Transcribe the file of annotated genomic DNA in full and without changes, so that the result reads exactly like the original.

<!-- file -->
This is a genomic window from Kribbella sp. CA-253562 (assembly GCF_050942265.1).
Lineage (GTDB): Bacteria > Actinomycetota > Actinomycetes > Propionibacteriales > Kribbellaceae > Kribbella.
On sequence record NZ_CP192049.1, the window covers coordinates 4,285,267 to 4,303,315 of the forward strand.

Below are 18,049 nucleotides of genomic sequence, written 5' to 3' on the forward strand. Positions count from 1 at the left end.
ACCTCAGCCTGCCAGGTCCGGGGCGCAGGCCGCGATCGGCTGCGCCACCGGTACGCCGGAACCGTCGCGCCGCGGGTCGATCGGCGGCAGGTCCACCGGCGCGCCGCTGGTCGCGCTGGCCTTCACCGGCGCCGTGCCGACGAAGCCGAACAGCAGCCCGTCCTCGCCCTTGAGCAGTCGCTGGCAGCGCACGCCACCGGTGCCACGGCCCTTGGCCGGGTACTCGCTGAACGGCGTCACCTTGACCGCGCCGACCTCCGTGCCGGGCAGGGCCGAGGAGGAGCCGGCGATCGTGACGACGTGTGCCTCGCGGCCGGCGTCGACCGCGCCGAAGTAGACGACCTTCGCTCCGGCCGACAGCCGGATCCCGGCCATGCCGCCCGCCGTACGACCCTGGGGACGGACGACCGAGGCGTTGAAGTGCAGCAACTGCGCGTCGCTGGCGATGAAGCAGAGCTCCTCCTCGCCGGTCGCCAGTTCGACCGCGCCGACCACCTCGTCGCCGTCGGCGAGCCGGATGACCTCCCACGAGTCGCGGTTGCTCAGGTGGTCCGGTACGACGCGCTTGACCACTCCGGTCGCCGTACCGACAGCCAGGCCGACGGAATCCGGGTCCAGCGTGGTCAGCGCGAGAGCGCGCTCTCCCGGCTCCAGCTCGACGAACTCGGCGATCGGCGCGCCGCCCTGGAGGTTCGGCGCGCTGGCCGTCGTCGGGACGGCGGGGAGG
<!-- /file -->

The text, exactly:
This is a genomic window from Kribbella sp. CA-253562 (assembly GCF_050942265.1).
Lineage (GTDB): Bacteria > Actinomycetota > Actinomycetes > Propionibacteriales > Kribbellaceae > Kribbella.
On sequence record NZ_CP192049.1, the window covers coordinates 4,285,267 to 4,303,315 of the forward strand.

Below are 18,049 nucleotides of genomic sequence, written 5' to 3' on the forward strand. Positions count from 1 at the left end.
ACCTCAGCCTGCCAGGTCCGGGGCGCAGGCCGCGATCGGCTGCGCCACCGGTACGCCGGAACCGTCGCGCCGCGGGTCGATCGGCGGCAGGTCCACCGGCGCGCCGCTGGTCGCGCTGGCCTTCACCGGCGCCGTGCCGACGAAGCCGAACAGCAGCCCGTCCTCGCCCTTGAGCAGTCGCTGGCAGCGCACGCCACCGGTGCCACGGCCCTTGGCCGGGTACTCGCTGAACGGCGTCACCTTGACCGCGCCGACCTCCGTGCCGGGCAGGGCCGAGGAGGAGCCGGCGATCGTGACGACGTGTGCCTCGCGGCCGGCGTCGACCGCGCCGAAGTAGACGACCTTCGCTCCGGCCGACAGCCGGATCCCGGCCATGCCGCCCGCCGTACGACCCTGGGGACGGACGACCGAGGCGTTGAAGTGCAGCAACTGCGCGTCGCTGGCGATGAAGCAGAGCTCCTCCTCGCCGGTCGCCAGTTCGACCGCGCCGACCACCTCGTCGCCGTCGGCGAGCCGGATGACCTCCCACGAGTCGCGGTTGCTCAGGTGGTCCGGTACGACGCGCTTGACCACTCCGGTCGCCGTACCGACAGCCAGGCCGACGGAATCCGGGTCCAGCGTGGTCAGCGCGAGAGCGCGCTCTCCCGGCTCCAGCTCGACGAACTCGGCGATCGGCGCGCCGCCCTGGAGGTTCGGCGCGCTGGCCGTCGTCGGGACGGCGGGGAGG